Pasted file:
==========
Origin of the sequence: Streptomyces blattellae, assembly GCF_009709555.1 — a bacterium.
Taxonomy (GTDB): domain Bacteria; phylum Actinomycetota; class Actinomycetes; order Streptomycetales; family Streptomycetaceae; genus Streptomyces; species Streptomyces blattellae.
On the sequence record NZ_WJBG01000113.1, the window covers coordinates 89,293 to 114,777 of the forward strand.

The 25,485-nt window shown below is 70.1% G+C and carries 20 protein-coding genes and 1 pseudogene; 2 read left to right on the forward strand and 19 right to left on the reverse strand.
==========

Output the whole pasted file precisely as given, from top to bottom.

Origin of the sequence: Streptomyces blattellae, assembly GCF_009709555.1 — a bacterium.
Taxonomy (GTDB): domain Bacteria; phylum Actinomycetota; class Actinomycetes; order Streptomycetales; family Streptomycetaceae; genus Streptomyces; species Streptomyces blattellae.
On the sequence record NZ_WJBG01000113.1, the window covers coordinates 89,293 to 114,777 of the forward strand.

The 25,485-nt window shown below is 70.1% G+C and carries 20 protein-coding genes and 1 pseudogene; 2 read left to right on the forward strand and 19 right to left on the reverse strand.